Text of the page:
Aside from the conference’s fanatical devotion to fossil fuels, the line-up includes the usual pushers of junk science who are sure that every major science academy in the world is wrong about the dangers of adding CO2 to the atmosphere.
Gathering at the conference will be “hundreds of state and national elected officials, think tank leaders, and policy analysts.”
Front and center in New Orleans will be Fred Palmer, a veteran coal industry lobbyist who was behind what was probably the very first fossil-fuel funded attacks on the science linking coal burning to dangerous climate change.
After more than 30 years with the Western Fuels Association and then coal giant Peabody, Palmer now spends his time as a senior fellow at the Heartland Institute.
Shortly after Donald Trump won the U.S. Presidency, Palmer told DeSmog that he would be “reaching out to the fossil fuel community” for cash to fund the institute. This would be added to the more than $5 million the institute has received from major Trump financial backer Robert Mercer, the hedge fund billionaire whose daughter Rebekah Mercer was a key member of the President’s transition team.
Given the backing of the Mercers, it’s perhaps not surprising that Heartland has borrowed the title of Trump’s energy policy in holding its “America First Energy Conference.”
A favorite talking point from climate science deniers around the world — including those at the Heartland Institute — is that governments and scientists around the world have adopted climate science as a new “green religion” and it’s this fanaticism that is clouding their judgment.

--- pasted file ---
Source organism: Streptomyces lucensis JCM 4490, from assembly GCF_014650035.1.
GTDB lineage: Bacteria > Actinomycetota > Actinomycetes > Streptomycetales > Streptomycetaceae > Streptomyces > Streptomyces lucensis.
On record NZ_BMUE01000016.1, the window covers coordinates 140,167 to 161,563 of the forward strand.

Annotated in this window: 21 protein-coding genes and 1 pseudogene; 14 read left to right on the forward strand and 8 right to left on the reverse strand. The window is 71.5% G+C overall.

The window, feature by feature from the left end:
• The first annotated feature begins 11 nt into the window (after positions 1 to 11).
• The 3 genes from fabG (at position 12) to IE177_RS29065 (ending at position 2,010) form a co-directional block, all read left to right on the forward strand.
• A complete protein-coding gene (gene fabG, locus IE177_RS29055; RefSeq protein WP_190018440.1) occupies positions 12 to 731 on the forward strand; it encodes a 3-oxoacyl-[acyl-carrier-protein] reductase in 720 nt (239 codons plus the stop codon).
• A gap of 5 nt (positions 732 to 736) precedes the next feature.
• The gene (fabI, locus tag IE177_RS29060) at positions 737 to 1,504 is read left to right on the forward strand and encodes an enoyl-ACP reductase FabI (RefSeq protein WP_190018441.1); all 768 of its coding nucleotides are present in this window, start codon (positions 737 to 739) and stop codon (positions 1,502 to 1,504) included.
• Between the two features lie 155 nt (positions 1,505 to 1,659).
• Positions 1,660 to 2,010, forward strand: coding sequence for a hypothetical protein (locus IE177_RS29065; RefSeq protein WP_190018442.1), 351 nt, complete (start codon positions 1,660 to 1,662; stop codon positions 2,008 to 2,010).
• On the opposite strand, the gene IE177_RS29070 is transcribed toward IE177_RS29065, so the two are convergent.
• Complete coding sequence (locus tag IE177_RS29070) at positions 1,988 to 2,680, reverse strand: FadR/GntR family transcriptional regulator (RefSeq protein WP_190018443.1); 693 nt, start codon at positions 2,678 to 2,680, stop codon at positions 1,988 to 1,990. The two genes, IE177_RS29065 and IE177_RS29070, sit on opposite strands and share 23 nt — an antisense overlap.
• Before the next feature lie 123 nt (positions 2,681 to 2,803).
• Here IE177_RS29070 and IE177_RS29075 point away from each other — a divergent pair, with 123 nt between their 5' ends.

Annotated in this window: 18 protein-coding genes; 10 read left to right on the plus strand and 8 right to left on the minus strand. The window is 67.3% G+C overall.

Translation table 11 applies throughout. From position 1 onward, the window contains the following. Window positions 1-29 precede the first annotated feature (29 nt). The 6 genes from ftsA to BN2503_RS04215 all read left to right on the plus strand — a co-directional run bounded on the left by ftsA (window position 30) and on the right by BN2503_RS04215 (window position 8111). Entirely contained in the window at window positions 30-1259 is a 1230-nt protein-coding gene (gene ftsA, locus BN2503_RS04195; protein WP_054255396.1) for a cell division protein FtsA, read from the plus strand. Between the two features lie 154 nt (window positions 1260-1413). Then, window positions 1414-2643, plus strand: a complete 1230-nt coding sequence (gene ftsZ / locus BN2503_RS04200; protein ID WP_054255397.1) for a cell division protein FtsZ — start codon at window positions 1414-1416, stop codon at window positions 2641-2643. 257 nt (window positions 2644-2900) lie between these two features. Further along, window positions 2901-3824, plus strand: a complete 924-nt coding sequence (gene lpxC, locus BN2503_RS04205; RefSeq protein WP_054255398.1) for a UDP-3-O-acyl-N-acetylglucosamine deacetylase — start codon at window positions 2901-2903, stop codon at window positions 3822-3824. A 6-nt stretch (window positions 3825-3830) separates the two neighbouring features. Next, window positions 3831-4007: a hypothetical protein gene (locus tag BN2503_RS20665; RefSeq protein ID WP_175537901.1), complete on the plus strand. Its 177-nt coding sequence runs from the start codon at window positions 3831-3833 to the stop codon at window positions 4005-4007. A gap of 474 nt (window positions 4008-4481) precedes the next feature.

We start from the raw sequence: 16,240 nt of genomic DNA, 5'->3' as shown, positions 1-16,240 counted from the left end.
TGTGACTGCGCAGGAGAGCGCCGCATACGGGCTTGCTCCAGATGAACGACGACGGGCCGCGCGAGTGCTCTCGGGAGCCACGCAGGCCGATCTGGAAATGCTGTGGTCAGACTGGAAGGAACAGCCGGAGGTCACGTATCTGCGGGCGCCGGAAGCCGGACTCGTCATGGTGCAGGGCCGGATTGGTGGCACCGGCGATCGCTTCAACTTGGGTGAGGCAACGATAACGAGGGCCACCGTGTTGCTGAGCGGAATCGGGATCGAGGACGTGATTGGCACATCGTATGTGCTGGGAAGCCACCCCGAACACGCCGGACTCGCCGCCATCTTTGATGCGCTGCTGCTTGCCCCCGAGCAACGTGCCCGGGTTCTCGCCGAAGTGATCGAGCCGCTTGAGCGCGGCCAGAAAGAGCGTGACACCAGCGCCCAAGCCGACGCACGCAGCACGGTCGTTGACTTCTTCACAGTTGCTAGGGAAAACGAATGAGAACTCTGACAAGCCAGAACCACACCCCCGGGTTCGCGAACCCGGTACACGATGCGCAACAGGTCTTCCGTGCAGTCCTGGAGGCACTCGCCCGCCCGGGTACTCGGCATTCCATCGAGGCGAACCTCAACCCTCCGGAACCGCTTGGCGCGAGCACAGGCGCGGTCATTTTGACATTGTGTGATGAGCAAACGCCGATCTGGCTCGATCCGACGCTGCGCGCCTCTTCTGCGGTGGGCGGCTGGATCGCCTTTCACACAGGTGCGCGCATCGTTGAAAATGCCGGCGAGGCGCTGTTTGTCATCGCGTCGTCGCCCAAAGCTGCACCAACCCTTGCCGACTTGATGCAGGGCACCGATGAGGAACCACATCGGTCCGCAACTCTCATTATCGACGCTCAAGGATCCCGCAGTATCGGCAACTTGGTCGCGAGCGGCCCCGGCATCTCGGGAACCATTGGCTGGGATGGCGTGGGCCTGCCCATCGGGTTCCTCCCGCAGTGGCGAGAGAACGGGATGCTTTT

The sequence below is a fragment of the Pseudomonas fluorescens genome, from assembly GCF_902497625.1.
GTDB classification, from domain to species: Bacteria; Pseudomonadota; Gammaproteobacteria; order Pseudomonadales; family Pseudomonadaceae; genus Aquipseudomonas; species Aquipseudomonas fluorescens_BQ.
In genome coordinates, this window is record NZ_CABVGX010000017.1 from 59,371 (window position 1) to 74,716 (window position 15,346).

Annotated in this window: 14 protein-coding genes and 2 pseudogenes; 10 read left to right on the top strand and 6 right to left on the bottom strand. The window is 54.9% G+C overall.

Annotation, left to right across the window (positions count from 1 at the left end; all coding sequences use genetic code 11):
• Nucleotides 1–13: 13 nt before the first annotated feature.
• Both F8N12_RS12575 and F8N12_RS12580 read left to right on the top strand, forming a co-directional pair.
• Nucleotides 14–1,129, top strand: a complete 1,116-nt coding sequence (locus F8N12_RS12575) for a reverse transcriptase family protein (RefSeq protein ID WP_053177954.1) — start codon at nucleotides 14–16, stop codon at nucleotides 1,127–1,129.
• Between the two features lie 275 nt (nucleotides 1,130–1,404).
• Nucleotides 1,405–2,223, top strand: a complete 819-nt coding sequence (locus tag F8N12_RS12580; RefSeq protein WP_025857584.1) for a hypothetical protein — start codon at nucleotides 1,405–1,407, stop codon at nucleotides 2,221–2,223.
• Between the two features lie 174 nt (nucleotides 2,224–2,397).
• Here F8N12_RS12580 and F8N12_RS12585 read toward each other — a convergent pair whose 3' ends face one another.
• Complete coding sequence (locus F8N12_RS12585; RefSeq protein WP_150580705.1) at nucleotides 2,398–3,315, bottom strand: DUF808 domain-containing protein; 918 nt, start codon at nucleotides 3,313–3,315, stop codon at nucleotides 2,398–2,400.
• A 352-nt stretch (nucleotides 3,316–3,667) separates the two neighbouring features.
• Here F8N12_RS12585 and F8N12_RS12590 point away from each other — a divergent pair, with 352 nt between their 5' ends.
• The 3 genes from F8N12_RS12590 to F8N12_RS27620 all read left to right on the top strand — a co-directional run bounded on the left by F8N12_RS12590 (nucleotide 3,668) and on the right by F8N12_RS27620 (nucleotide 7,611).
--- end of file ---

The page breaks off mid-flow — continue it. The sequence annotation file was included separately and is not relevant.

This is a curious position to take, when you compare it to the beliefs of Fred Palmer and other speakers at the Heartland conference. Quite literally, they believe that coal was put there by a god for humans to use.
“It’s hard not to concede that coal hasn’t been put on Earth and other fossil fuels as part of a divine plan,” Palmer has told DeSmog.
In July 2018, Palmer gave a speech to the Western Conservative Summit in Colorado. In audio obtained by DeSmog, Palmer says of Heartland’s efforts on climate change: “We are, I know, doing the Lord’s work.”
But this literal religious zeal is not restricted to Palmer at Heartland’s conference this week.
In 2015, Legates was featured in a series of videos attacking climate science and environmentalism produced by the Cornwall Alliance for the Stewardship of Creation.
“There has to be a designer — a creator behind this to make something as complex as it is, yet as robust as it is,” says Legates.
“To be a true Christian means you have to believe and understand what we are being taught through the Bible and through God’s word.”
Scheduled beside Legates on the Heartland Institute panel is Dr. Roy Spencer of the University of Alabama in Huntsville.
Spencer once wrote that he had analyzed Biblical claims that “the universe and all life within it had been created by some greater intelligent Being, not by mere chance.”
His conclusion? The “theory of creation actually had a much better scientific basis than the theory of evolution.”
There are many well-credentialed climate scientists who are also people of faith.
But the argument from denialists that climate scientists are blinded by their own faith in a “climate change religion,” belies their own quite literal belief that they are doing the work of god.
As a presumably god-given debating tactic, it’s as flawed as their science.
Main image: Fred Palmer